Resistance Through Hunger Strikes

Human rights groups call for more mobilization to save Palestinian prisoners

Palestinians have staged a protest at the al-Manara Square in downtown Ramallah on Wednesday, to call for the release of six prisoners on hunger strike in Israeli jails, some of whom are at imminent risk of death.

Especially concerning is the situation of Kayed Nammoura (Fasfous) and Miqdad Qawasmeh, two Palestinians administratively detained and hospitalized in Israel. This is an Israeli policy that allows detaining Palestinians indefinitely based on secret information and without any formal charges or even a trial.

Kayed Fasfous has been on a hunger strike for 98 days and is languishing in Israeli custody at Barzilai hospital in Asqalan (Ashkelon). Speaking at the protest, his brother voiced that Kayed is in “very dangerous condition” and could die at any moment. “Kayed was an athlete with distinction. He weighed 95kg before his hunger strike. He has now lost more than half of his weight,” Kayed’s brother said, explaining he refuses any kind of medical checkup or vitamins.

Miqdad al-Qawasmi, who has refused food and drink for 91 days, is the least healthy of six incarcerated Palestinian hunger strikers, according to Anani Sarahneh, a spokeswoman for the Palestinian Prisoners Club.

An Israeli medical official said al-Qawasmi has been in Israel’s Kaplan Hospital for a month and was transferred to intensive care Tuesday 19, where he continues to refuse food but is drinking water. The official described his condition as “difficult but stable.” Al-Qawasmi’s lawyer, Jawad Bulous, has told that he can face “sudden death.”

Qawasmi’s father remarked that his son is on a hunger strike to secure his liberation. “Those on hunger strike represent the epitome of freedom,” he voiced.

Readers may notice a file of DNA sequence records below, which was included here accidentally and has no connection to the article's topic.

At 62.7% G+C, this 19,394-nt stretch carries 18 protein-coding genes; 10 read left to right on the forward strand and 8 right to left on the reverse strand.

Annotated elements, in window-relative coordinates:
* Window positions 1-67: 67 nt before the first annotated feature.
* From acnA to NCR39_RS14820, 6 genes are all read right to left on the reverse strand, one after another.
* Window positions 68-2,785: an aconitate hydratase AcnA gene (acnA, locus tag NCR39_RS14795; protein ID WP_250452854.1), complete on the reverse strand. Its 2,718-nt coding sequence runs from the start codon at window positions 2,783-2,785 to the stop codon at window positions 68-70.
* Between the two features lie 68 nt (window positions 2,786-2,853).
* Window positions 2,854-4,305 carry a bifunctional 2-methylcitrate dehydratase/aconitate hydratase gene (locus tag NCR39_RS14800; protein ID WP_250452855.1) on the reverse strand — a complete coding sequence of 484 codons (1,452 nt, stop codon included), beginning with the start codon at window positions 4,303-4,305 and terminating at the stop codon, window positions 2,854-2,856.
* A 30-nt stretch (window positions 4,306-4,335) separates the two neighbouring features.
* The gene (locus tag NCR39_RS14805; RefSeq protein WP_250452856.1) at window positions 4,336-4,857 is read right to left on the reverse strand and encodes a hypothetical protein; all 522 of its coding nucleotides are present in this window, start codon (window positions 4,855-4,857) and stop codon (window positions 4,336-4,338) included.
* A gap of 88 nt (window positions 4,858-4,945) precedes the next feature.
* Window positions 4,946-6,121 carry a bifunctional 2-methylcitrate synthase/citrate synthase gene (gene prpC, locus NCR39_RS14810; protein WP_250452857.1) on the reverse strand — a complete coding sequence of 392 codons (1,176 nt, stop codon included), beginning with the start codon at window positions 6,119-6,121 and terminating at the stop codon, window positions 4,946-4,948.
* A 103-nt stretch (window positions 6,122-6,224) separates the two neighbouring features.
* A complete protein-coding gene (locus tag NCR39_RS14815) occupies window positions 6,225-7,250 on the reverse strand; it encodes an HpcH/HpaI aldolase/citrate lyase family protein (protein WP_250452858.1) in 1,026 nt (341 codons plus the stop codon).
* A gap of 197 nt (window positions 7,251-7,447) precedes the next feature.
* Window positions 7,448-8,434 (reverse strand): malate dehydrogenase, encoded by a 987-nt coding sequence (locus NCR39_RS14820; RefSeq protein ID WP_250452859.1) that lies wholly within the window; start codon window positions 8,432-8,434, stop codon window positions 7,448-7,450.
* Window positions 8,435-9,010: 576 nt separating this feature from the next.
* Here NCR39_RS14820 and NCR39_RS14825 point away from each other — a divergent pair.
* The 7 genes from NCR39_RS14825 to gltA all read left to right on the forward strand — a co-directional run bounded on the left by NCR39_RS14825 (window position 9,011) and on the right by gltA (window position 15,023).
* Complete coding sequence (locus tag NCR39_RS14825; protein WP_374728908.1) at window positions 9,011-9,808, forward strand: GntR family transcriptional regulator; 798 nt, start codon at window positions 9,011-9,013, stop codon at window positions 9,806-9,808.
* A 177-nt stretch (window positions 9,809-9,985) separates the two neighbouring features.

Other prisoners on hunger strike are Alaa al-Araj (75 days), and Hisham Abu Hawwash (65 days), and have also been moved from the Ramle prison clinic to Israeli hospitals after their health deteriorated. Al Jazeera describes that their whereabouts remain unknown, even to their families. Alaa’s mother Nabila said he is “unable to stand, to talk, to see”, explaining that doctors are particularly worried about his nervous system.

If this was not enough, Israeli authorities have prevented the family from seeing him since his arrest on June 30, and on Tuesday, Israeli courts rejected a petition by lawyers to freeze Alaa’s administrative detention order.

Punitive measures after the Gilboa scape

The mistreatment of Palestinian prisoners has attracted renewed attention since the breakout of Israel’s Gilboa prison in early September. Six prisoners managed to escape the prison in a movie-like way: tunneling themselves out of the high-security facility. Now they are all re-arrested and indicted.

The jailbreak was hailed as a victory by Palestinians, most of whom view detainees in Israeli prisons as political prisoners under Israeli occupation. Since then, prisons have witnessed heightened tensions and collective punishment policies imposed against Palestinian prisoners, in particular members of the Palestinian Islamic Jihad (PIJ) party, of which five of the six prisoners who escaped belong.

After the jailbreak, Israeli prison authorities conducted mass transfers of PIJ prisoners and forcibly separated them, placing some in solitary confinement and interrogating others. PIJ prisoners are not allowed any visits, a collective punishment measure that has been in place since the escape, picks up Al Tahhan.

Hunger striking is a common form of protest among Palestinian prisoners and has helped secure concessions from Israeli authorities over the years. Nevertheless, now Israeli authorities have given no indication that they will concede to the prisoners’ demands, according to the Palestinian Prisoners Club.

A total of 4,650 Palestinians are imprisoned and they range from known militants convicted of deadly attacks against Israelis to teenagers detained for stone-throwing at Israeli troops. Under administrative detention, there are around 520 Palestinians.

Qadura Fares, head of the Palestinian Prisoners’ Society, has called for further national mobilization in all occupied Palestinian territories because “Israel wants to turn us into a population that asks for civil rights, not national rights.” Fares has added that hundreds of prisoners are threatening to participate in the an-open ended strike during the following days.

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